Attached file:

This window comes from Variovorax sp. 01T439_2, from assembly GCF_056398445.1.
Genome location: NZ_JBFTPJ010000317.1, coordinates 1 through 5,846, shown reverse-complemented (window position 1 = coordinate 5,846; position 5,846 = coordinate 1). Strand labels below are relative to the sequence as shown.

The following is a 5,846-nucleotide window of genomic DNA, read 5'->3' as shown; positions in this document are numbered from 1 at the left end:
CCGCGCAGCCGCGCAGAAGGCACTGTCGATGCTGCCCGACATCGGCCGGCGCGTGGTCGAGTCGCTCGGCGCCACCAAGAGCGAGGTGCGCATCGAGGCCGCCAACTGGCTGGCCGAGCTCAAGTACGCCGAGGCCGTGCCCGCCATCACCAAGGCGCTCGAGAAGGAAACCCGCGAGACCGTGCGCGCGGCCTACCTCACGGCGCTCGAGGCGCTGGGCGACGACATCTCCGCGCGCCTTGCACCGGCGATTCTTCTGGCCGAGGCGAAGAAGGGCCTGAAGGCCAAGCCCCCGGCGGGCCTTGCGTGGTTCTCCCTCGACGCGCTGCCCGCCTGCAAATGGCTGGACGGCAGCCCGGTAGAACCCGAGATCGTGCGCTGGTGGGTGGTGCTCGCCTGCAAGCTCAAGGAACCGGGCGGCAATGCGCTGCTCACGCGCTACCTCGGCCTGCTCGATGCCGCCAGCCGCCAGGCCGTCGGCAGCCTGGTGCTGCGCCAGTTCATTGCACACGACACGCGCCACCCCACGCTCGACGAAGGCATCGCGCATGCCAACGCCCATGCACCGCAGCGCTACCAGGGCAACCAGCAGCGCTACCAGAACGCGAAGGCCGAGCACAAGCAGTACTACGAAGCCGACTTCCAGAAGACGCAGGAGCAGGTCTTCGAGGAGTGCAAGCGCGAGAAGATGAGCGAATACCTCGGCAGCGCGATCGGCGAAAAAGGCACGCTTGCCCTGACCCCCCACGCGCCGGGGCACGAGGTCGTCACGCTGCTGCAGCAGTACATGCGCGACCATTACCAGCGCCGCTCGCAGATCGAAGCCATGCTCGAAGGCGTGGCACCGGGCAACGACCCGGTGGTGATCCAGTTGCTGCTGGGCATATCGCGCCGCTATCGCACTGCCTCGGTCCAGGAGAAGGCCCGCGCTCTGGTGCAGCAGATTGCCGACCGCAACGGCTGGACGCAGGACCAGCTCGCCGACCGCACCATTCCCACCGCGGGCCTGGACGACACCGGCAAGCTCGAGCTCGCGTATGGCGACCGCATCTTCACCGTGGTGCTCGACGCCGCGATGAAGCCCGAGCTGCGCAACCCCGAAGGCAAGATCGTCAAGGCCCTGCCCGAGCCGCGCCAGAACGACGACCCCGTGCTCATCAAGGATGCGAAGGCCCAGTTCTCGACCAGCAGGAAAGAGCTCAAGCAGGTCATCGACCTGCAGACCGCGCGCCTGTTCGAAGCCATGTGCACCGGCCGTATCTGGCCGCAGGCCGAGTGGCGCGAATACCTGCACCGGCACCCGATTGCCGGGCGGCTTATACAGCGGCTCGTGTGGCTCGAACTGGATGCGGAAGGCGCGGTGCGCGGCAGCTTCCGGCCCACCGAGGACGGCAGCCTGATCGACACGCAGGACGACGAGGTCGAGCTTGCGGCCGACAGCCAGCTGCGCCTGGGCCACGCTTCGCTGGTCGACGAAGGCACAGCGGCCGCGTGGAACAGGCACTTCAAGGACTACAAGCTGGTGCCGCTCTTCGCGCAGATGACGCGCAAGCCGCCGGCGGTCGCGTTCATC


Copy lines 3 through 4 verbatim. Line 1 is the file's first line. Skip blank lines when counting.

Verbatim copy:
The following is a 5,846-nucleotide window of genomic DNA, read 5'->3' as shown; positions in this document are numbered from 1 at the left end:
CCGCGCAGCCGCGCAGAAGGCACTGTCGATGCTGCCCGACATCGGCCGGCGCGTGGTCGAGTCGCTCGGCGCCACCAAGAGCGAGGTGCGCATCGAGGCCGCCAACTGGCTGGCCGAGCTCAAGTACGCCGAGGCCGTGCCCGCCATCACCAAGGCGCTCGAGAAGGAAACCCGCGAGACCGTGCGCGCGGCCTACCTCACGGCGCTCGAGGCGCTGGGCGACGACATCTCCGCGCGCCTTGCACCGGCGATTCTTCTGGCCGAGGCGAAGAAGGGCCTGAAGGCCAAGCCCCCGGCGGGCCTTGCGTGGTTCTCCCTCGACGCGCTGCCCGCCTGCAAATGGCTGGACGGCAGCCCGGTAGAACCCGAGATCGTGCGCTGGTGGGTGGTGCTCGCCTGCAAGCTCAAGGAACCGGGCGGCAATGCGCTGCTCACGCGCTACCTCGGCCTGCTCGATGCCGCCAGCCGCCAGGCCGTCGGCAGCCTGGTGCTGCGCCAGTTCATTGCACACGACACGCGCCACCCCACGCTCGACGAAGGCATCGCGCATGCCAACGCCCATGCACCGCAGCGCTACCAGGGCAACCAGCAGCGCTACCAGAACGCGAAGGCCGAGCACAAGCAGTACTACGAAGCCGACTTCCAGAAGACGCAGGAGCAGGTCTTCGAGGAGTGCAAGCGCGAGAAGATGAGCGAATACCTCGGCAGCGCGATCGGCGAAAAAGGCACGCTTGCCCTGACCCCCCACGCGCCGGGGCACGAGGTCGTCACGCTGCTGCAGCAGTACATGCGCGACCATTACCAGCGCCGCTCGCAGATCGAAGCCATGCTCGAAGGCGTGGCACCGGGCAACGACCCGGTGGTGATCCAGTTGCTGCTGGGCATATCGCGCCGCTATCGCACTGCCTCGGTCCAGGAGAAGGCCCGCGCTCTGGTGCAGCAGATTGCCGACCGCAACGGCTGGACGCAGGACCAGCTCGCCGACCGCACCATTCCCACCGCGGGCCTGGACGACACCGGCAAGCTCGAGCTCGCGTATGGCGACCGCATCTTCACCGTGGTGCTCGACGCCGCGATGAAGCCCGAGCTGCGCAACCCCGAAGGCAAGATCGTCAAGGCCCTGCCCGAGCCGCGCCAGAACGACGACCCCGTGCTCATCAAGGATGCGAAGGCCCAGTTCTCGACCAGCAGGAAAGAGCTCAAGCAGGTCATCGACCTGCAGACCGCGCGCCTGTTCGAAGCCATGTGCACCGGCCGTATCTGGCCGCAGGCCGAGTGGCGCGAATACCTGCACCGGCACCCGATTGCCGGGCGGCTTATACAGCGGCTCGTGTGGCTCGAACTGGATGCGGAAGGCGCGGTGCGCGGCAGCTTCCGGCCCACCGAGGACGGCAGCCTGATCGACACGCAGGACGACGAGGTCGAGCTTGCGGCCGACAGCCAGCTGCGCCTGGGCCACGCTTCGCTGGTCGACGAAGGCACAGCGGCCGCGTGGAACAGGCACTTCAAGGACTACAAGCTGGTGCCGCTCTTCGCGCAGATGACGCGCAAGCCGCCGGCGGTCGCGTTCATC